Rural bankers across 10 Midwest states report farmland prices declined by 4.0% over the past 12 months and expect farmland prices to fall by another 3.2% over the next 12 months. According to the monthly Rural Mainstreet Index (RMI) survey conducted by Creighton University's Dr. Ernie Goss, approximately one-fifth of bank CEOs expect low farm income and falling farmland prices to present the greatest challenge to banking operations over the next five years.
The farmland and ranchland-price index portion of the RMI for October sank to 34.8 from 37.5 in September. This is the 59th straight month the index has fallen below growth neutral 50.0. According to Fritz Kuhlmeier CEO of Citizens State Bank in Lena, Illinois, "More than ever, farmland values are extremely dependent upon quality, and location, location, location."
The October farm equipment-sales index fell to 33.3 from September' 35.9. This marks the 62nd consecutive month that the reading has moved below growth neutral 50.0.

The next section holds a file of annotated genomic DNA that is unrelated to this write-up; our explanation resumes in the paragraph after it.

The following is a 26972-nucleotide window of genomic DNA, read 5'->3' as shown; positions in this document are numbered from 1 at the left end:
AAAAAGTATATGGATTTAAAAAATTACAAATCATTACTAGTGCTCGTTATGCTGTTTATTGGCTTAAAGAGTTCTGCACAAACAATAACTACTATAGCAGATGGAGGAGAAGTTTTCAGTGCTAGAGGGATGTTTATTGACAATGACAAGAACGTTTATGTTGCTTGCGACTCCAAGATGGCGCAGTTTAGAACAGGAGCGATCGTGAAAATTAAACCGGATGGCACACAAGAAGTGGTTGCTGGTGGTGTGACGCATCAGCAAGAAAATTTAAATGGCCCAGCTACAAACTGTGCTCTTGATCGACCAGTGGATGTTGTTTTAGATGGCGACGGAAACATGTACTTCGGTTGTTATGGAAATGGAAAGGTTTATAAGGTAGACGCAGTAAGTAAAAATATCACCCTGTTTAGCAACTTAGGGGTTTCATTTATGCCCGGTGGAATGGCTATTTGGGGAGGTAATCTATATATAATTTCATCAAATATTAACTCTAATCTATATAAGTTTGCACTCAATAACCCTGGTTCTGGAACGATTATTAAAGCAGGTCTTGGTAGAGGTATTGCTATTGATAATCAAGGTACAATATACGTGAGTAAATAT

While agriculture-related indexes in the RMI continue to weaken, the overall RMI expanded to 54.3 from 51.5 in September. The index ranges between 0 and 100 with 50.0 representing growth neutral. "Our surveys over the last several months indicate that the Rural Mainstreet economy is expanding outside of agriculture. However, the negative impacts of tariffs and low agriculture commodity prices continue to weaken the farm sector," says Goss. Adds James Brown, CEO of Hardin County Savings Bank in Eldora, Iowa,"Deteriorating crop conditions and the late harvest are the overriding concerns with our farmers."
Each month, community bank presidents and CEOs in nonurban agriculturally and energy-dependent portions of a 10-state area are surveyed regarding current economic conditions in their communities and their projected economic outlooks six months down the road. Bankers from Colorado, Illinois, Iowa, Kansas, Minnesota, Missouri, Nebraska, North Dakota, South Dakota and Wyoming are included.